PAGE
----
Conservation work in need of funding

Conservation projects are alive and well in Lycoming County, but more funding is needed to continue the work, according to government officials.

Environmental concerns and other issues were discussed at the annual county conservation district breakfast Thursday.

Mark Davidson, district manager, Lycoming County Conservation District, pointed out some of the work recently done on local creeks.

One of the bigger projects amounted to streambank stabilization work on Muncy Creek, thanks to Growing Greener and other grant funding of more than $450,000.

In addition, state Act 13 funding made stream restoration work possible on Mill Creek and Wolf Run.

All told, nearly six miles of streams underwent improvements.

The following streams are targeted for restoration efforts: Mill Creek, Glade Run, Grafius Run, Little Muncy Creek, and West Mill Creek.

Brenda Shambaugh, executive director, Pennsylvania Association of Conservation Districts, said her group is opposed to a proposal by Gov. Wolf to remove state Department of Environmental Protection funding from the Environmental Stewardship Fund.

Growing Greener projects are often the source of that money, she noted.

Overall, state Department of Agricultural funding for the state’s conservation districts including Lycoming County has remained at $869,000 since the 2004-05 budget.

Gov. Wolf has not proposed raising that amount.

“We are requesting a 10 percent increase,” Shambaugh said. “We feel that is more than manageable.”

State Sen. Gene Yaw, R-Loyalsock Township, said stream restoration efforts are vital to the region and a big part of helping preserve the Chesapeake Bay.

“50 percent of fresh water going into the Bay comes from Pennsylvania streams,” he said.

Yaw said communities will pay the price if they don’t abide by efforts to take part in the Bay cleanup which also includes reducing nutrients such as nitrogen and phosphorus from agricultural runoffs and other operations.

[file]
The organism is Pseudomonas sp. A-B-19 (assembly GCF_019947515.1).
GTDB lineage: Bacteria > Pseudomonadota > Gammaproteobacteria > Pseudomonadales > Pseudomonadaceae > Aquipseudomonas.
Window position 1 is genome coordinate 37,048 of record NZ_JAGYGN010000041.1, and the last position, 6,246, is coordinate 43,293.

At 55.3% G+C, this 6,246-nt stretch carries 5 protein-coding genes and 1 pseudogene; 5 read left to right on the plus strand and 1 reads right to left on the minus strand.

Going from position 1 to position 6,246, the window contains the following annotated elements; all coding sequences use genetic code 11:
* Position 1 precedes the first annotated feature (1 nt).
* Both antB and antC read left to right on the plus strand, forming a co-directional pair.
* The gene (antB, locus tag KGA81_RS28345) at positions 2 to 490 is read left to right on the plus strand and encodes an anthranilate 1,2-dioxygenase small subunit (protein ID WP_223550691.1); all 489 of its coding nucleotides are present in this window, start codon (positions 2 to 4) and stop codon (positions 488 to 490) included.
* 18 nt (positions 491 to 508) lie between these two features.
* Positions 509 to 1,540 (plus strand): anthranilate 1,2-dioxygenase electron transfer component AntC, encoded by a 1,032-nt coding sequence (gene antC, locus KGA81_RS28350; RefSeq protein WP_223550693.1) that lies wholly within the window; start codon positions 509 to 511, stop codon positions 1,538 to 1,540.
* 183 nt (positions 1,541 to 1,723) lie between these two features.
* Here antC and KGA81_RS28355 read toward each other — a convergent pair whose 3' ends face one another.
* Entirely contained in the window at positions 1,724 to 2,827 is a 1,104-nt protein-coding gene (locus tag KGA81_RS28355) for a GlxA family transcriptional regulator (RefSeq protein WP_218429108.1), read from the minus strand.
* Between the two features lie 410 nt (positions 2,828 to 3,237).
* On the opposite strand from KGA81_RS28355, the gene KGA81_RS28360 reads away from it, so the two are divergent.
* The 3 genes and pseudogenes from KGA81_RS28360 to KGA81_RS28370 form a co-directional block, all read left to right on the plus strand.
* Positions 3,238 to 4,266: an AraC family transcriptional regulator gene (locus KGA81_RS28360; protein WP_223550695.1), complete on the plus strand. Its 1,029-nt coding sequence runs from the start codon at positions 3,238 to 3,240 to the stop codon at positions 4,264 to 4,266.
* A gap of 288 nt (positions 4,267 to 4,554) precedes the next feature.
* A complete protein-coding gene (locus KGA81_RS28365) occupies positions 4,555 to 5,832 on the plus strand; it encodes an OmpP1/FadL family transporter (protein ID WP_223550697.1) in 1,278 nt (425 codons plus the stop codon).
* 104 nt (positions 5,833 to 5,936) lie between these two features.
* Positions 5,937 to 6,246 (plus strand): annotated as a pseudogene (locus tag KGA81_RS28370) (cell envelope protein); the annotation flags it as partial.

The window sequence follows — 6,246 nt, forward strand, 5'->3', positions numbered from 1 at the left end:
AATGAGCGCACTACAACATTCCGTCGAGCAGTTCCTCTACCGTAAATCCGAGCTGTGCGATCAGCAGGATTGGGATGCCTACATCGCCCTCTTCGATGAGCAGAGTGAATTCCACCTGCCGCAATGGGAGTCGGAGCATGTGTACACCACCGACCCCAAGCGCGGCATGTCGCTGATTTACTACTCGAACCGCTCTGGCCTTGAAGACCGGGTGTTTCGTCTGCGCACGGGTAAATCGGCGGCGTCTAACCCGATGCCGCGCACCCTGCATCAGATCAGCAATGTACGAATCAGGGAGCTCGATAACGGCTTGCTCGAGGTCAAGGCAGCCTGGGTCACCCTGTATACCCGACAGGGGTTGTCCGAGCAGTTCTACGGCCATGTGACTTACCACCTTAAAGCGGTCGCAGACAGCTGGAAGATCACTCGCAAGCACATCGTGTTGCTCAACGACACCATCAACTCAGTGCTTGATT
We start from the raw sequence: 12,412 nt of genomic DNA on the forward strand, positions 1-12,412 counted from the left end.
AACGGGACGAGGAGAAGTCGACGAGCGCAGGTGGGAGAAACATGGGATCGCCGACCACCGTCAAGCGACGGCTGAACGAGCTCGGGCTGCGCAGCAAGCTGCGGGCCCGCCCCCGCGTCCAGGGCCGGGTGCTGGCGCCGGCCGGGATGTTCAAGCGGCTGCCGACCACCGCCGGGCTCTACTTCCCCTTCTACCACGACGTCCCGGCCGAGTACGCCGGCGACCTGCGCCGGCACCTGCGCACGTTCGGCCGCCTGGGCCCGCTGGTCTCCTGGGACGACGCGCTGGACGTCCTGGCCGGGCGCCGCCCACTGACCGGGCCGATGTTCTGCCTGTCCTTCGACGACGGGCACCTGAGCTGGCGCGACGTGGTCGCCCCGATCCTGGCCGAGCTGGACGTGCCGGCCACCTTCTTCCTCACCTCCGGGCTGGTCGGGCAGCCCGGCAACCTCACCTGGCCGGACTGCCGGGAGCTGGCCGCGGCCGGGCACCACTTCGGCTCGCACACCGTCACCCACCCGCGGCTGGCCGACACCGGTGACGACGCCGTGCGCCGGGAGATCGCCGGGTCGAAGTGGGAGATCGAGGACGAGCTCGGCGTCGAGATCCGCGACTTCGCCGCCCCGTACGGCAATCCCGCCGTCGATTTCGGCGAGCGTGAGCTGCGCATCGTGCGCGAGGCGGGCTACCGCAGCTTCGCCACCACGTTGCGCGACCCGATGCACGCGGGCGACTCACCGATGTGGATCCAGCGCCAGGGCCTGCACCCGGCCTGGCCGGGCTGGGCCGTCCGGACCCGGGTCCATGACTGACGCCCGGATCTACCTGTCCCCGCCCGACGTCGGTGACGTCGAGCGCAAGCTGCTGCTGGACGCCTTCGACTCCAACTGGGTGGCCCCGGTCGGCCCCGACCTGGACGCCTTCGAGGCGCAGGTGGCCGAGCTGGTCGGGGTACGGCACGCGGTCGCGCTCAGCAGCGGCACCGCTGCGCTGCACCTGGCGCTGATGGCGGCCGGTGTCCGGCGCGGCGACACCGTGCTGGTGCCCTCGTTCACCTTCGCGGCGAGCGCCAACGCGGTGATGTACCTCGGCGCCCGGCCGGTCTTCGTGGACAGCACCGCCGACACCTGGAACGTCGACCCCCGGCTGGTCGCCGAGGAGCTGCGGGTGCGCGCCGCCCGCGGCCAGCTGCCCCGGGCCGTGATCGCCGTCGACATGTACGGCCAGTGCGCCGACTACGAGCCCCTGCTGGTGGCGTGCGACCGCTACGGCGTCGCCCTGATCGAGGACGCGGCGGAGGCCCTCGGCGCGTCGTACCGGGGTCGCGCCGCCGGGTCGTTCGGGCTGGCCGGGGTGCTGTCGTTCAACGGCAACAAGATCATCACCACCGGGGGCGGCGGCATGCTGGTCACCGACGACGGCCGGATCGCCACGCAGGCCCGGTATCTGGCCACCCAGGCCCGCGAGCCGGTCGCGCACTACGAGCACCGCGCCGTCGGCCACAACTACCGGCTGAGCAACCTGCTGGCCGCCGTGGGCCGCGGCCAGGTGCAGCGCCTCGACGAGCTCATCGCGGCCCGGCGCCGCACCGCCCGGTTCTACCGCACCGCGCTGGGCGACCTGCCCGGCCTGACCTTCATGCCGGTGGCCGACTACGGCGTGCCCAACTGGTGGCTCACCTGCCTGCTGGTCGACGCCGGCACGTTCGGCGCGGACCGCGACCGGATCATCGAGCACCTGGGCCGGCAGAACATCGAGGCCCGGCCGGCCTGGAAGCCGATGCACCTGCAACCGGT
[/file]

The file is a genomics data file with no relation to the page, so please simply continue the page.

On another topic, the lawmaker mentioned Gov. Wolf’s Restore Pennsylvania initiative that would invest $4.5 billion over the next four years for technology, development and infrastructure.

“How do we fund it? His proposal is a severance tax,” Yaw said.

He noted the state already has in place an the impact fee on natural gas drilling, which has brought revenues back to local communities.

“We have to preserve the impact fee,” he said.

Wheeland said Restore Pennsylvania could definitely bring much needed funding for local infrastructure.

“It would be awesome to tap it for our levee system,” he said. “But the devil is in the details.”

Lycoming County Commissioner Rick Mirabito added, “We owe it to our children and grandchildren to leave something behind.”

Russ Reitz, a local businessman and farmer, urged lawmakers to prohibit Sunday hunting.

It’s an issue, Wheeland said, that will certainly be negotiated.

Overall, the question of Sunday hunting is spit between those for and against the measure, he noted.

He said he could foresee legislation that results in allowing Sunday hunting for perhaps four to five times a year.

“And it might be limited to state gamelands,” Yaw added.

Yaw said he remains hopeful that the eastern hellbender will be officially designated as the official state amphibian.

The Senate approved his bill earlier this year for that to happen.

“The hellbender is a natural indicator of clean water,” he said. “What better symbol of clean water could we have?”

Environmental groups and Gov. Wolf support the measure, which awaits approval by the House.

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